“You don’t get this kind of information or fun trying to learn about this stuff in school,” said 15-year-old James Hardman, another member of the team.
The benefits of the Salmon Study Team extend beyond its members. Over the past year the Harding salmon team helped the Oregon Department of Fish and Wildlife raise about 750,000 chinook salmon. They, like other school groups, are a source of labor on which the Oregon Department of Fish and Wildlife relies. Simply doing ventral fin clipping for 750,000 fish is an immense task.
“For ODFW to do that on our own would take months,” said Assistant District Fish Biologist Gary Vonderohe. “And they’re really interested in what we’re doing, and how we’re doing it. They come up with ideas about how we can manage fish.”
This was what Wellbaum had in mind when he started the Salmon Study Team, but even he’s been taken aback by the depth to which his students have delved into the process.
At an April 29 Oregon Department of Fish and Wildlife meeting at the North Bend Public Library to discuss the possibility of increased in-basin fall chinook angling restrictions, Wellbaum, along with Jesse and Tucker Bayless of the team, presented a comprehensive list of proposals for protecting wild fish populations. Oregon Department of Fish and Wildlife personnel said the suggestions were as good as any they’d seen. In fact, the students’ proposals â among them the closure of upper reaches of streams where wild fish spawn and bag limits â mirrored ideas being floated by anglers and fish biologists.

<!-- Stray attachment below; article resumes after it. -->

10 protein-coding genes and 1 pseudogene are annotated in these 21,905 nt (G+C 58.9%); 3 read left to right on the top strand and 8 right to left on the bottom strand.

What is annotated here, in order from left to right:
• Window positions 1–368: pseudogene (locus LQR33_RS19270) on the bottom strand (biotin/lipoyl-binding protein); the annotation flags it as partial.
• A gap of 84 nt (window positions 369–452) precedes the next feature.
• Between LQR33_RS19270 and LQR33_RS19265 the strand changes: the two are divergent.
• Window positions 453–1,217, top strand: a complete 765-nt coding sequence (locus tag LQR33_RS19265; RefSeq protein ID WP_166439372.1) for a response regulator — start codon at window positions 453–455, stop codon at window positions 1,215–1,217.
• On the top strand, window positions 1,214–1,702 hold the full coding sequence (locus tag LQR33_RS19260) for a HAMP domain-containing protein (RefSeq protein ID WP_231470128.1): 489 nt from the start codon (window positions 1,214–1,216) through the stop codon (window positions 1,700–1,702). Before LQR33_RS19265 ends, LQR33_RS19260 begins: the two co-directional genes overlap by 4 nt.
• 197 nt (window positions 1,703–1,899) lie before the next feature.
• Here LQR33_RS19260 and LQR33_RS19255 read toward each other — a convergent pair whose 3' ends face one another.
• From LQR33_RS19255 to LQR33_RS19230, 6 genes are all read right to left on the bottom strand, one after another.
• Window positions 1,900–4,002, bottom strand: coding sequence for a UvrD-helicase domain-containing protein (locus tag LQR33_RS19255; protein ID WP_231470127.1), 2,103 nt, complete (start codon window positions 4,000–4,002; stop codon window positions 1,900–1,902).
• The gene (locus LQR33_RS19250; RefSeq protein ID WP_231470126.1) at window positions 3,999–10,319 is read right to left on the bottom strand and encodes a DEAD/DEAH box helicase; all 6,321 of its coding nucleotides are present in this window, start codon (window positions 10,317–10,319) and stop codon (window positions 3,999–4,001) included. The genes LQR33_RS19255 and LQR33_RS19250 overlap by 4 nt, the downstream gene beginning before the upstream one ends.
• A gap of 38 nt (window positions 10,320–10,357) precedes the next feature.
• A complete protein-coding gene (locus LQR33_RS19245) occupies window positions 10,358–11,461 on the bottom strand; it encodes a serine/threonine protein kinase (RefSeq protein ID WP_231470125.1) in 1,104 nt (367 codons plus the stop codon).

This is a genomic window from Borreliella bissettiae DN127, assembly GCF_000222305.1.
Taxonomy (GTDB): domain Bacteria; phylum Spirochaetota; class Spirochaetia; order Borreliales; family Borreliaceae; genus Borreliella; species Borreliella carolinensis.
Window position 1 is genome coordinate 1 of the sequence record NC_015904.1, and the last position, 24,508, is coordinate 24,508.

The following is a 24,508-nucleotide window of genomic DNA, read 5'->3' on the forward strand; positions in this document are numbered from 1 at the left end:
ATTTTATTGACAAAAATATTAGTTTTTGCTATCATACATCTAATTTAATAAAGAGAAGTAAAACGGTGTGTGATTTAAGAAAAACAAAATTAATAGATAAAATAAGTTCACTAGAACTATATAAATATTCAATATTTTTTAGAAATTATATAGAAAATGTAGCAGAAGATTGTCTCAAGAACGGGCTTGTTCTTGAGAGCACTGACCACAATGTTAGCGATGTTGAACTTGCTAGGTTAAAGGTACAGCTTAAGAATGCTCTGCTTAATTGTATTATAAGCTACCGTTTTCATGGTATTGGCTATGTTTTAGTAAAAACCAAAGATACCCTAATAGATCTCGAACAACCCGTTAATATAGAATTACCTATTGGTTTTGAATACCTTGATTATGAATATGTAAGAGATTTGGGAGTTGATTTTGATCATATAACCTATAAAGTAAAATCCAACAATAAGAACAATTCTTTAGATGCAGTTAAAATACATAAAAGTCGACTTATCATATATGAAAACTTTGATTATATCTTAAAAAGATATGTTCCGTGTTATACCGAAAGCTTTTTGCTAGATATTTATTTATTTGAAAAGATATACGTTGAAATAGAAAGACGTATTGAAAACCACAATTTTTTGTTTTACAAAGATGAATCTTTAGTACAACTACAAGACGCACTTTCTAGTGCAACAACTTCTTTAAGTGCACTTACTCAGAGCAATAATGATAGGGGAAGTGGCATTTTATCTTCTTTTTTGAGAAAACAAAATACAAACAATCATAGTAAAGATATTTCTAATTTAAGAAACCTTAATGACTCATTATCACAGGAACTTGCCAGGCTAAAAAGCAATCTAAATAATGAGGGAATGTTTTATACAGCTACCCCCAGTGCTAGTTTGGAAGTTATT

While students were researching dead fish on the Elk River, they pointed out some mistakes in Oregon Department of Fish and Wildlife numbers and helped get them corrected, Wellbaum said.
“The kids are getting these theories, then they’re going out and talking to the biologists,” Wellbaum said. “They are engaged at that level, which is better than we’d hoped.”
The Harding kids’ involvement in the hatchery process prompted members of the Noble Creek Salmon and Trout Enhancement Program volunteer group to change their bylaws to allow people under the age of 18 to join, so they could make the six core members of the Salmon Study Team honorary members.
For most of those six â Jesse, Josh, James, Tucker Bayless, Tucker Sherman and Greg O’Fallon â these kinds of achievements were unimaginable 12 months ago. Now, it’s a different story.
Clark said he’d like to go to college, maybe to study marine biology. He and Bayless just signed up for the Northwest Youth Corps â the youth version of the Civilian Conservation Corps â which is a six-week wilderness work program that involves blazing trails, camping out and severing all ties to electronics â no iPods or video games allowed.
Josh volunteered to continue working with the Oregon Department of Fish and Wildlife through the summer, even though school’s out.
“Doing this with the fish has shown them that they can do something that pertains to a career,” said David Courtain.
“Yeah, and they’re making the right decisions now, rather than going down the wrong path,” added Gerard. “They have a future that we, as parents, didn’t think they had last year.”